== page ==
This session begins with an overview of the A/T/N staging system for dementia biomarkers. Then we will concentrate on a structured approach to interpreting FDG-PET for differentiating the various dementias. We will conclude with our neurology colleague providing the clinical perspective on the role of imaging for dementia

Presentations include:

  • Setting the Stage for Dementia Biomarkers (A/T/N)
  • Structured Method for the Interpretation of FDG PET
  • Neurologist’s Perspective on Imaging for Dementia 

MRI, Amyloid PET, and Tau PET:  The current status 
This session will provide an overview of the current status of MRI, amyloid PET, and tau PET, with a primary focus on Alzheimer’s disease.  This continuing education session will review current findings and advancements that have improved our understanding of brain aging, of early disease detection, and AD disease progression.  This will include reviews of MRI methods and sequences used for clinical and research applications and MRI findings of cortical atrophy and thinning along the AD spectrum.  This will also include discussion of PET methods and challenges encountered in amyloid PET and tau PET, of relative performance characteristics across different amyloid and tau radiotracers, and current findings on in vivo relationships between amyloid and tau at baseline and over time.  The AT(N) classification system of biomarker grouping (i.e., amyloid, tau, and neurodegeneration) will also be discussed.  Altogether, these topics will inform on methods, applications, and findings relevant for in vivo disease staging, differential diagnosis, and important considerations for clinical trial study design.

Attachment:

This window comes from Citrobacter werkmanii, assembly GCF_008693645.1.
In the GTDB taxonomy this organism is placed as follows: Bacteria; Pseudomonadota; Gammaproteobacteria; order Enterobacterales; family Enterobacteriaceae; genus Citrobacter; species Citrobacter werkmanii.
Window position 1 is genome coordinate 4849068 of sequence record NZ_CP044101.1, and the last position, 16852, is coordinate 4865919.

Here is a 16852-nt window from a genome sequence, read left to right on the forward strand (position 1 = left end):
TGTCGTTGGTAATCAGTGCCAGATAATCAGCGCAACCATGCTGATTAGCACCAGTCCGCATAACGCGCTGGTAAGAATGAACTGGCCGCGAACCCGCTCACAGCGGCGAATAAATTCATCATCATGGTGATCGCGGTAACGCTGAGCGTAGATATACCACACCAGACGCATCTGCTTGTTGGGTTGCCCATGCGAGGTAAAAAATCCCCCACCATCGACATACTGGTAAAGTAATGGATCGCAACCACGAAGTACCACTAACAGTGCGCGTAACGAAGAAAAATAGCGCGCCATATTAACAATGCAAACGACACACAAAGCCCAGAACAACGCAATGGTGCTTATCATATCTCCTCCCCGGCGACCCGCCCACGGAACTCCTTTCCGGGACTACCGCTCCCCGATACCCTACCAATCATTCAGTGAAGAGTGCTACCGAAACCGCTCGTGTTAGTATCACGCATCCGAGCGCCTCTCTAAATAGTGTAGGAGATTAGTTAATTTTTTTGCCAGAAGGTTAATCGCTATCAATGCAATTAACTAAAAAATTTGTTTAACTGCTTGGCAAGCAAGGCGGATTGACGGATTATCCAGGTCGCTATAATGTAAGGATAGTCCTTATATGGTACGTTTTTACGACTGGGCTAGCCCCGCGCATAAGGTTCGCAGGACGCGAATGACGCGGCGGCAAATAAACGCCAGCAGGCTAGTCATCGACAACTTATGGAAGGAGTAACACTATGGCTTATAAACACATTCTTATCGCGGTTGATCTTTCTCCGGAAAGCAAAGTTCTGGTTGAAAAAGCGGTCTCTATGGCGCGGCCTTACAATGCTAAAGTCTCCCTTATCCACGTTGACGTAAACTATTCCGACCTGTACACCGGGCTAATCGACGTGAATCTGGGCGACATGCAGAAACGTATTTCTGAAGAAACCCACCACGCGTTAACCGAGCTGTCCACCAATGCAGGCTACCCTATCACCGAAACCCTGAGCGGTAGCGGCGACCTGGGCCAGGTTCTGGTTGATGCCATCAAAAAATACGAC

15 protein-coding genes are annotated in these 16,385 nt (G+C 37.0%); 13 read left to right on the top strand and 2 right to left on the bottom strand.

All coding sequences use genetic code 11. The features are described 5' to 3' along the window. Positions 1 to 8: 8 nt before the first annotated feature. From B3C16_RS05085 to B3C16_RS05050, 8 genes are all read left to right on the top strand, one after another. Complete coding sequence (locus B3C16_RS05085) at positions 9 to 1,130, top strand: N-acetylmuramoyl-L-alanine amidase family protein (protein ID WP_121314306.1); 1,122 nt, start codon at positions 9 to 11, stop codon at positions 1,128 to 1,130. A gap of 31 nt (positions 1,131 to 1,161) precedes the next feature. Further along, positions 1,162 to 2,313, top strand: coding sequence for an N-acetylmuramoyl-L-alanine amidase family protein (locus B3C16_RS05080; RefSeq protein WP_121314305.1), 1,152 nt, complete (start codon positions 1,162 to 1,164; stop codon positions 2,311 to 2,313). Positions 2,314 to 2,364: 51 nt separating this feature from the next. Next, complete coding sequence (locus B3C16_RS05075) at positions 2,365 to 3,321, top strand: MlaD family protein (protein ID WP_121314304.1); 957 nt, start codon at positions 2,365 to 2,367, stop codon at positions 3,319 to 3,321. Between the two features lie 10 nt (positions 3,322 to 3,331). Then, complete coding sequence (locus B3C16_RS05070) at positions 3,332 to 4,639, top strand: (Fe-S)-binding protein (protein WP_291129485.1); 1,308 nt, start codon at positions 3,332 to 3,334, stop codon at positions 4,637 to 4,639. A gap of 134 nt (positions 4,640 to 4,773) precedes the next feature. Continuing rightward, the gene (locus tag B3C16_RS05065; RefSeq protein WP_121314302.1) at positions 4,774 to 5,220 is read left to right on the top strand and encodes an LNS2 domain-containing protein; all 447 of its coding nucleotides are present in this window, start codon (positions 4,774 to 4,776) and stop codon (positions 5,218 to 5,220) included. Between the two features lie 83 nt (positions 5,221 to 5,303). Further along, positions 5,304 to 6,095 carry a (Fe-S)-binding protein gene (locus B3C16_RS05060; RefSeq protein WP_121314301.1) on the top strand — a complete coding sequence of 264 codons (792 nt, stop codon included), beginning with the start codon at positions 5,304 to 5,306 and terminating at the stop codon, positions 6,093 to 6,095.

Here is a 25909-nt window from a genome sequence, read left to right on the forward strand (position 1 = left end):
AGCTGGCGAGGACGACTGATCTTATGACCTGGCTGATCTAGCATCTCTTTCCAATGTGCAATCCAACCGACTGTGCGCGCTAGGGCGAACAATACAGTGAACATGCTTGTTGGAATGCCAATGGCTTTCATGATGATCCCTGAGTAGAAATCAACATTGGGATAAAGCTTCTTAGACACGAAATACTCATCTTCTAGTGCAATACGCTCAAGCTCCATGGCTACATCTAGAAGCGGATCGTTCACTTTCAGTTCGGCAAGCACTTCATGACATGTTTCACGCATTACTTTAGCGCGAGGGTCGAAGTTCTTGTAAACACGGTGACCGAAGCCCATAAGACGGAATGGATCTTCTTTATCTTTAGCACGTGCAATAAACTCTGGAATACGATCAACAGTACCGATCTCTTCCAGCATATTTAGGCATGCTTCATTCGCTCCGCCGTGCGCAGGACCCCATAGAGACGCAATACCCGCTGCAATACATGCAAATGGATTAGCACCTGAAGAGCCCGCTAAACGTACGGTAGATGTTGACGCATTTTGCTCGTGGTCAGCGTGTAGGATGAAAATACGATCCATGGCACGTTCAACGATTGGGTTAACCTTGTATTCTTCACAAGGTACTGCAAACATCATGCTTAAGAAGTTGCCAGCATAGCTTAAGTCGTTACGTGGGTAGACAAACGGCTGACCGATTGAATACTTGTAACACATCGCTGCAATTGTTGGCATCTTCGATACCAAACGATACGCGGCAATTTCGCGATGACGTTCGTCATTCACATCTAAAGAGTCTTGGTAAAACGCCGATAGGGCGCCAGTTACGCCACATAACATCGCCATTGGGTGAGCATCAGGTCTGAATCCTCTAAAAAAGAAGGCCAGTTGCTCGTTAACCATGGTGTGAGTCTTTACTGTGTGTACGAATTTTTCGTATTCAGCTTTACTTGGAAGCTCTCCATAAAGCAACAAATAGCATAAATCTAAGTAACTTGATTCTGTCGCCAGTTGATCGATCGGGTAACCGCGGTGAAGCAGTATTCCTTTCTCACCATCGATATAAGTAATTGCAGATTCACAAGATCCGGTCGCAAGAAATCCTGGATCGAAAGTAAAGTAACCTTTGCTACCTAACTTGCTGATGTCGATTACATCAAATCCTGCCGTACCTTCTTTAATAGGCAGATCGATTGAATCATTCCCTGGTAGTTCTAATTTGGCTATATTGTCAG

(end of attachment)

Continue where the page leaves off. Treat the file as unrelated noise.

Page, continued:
Presentations include:

  • ”An MRI scan complements and enhances the clinical diagnosis of Alzheimer’s disease and other dementing disorders””. Clinic and MRI in AD
  • Amyloid Imaging
  • Tau Imaging 

Movement Disorders
The session will be directed to residents, nuclear medicine physicians as well as technologists interested in improving their knowledge in Nuclear Medicine Neuroimaging. 

Movement disorders can be caused be a very wide differential of diseases. Neurologists must consider many factors in deciding when imaging is appropriate and then subsequently how to integrate the results into patient management. Dopamine transporter (DaT) SPECT has high accuracy for evaluation of possible Parkinsonian syndromes, but the success of a program relies on optimal performance and interpretation. PET can be very useful in the work-up of movement disorders and requires appropriate selection of both the patient and radiotracer.

Presentations include:

  • Neurologist’s Perspective on Imaging for Movement Disorders
  • Optimizing your Dopamine Transporter SPECT Program
  • PET in the Evaluation of Movement Disorders

Brain Tumors and Encephalitis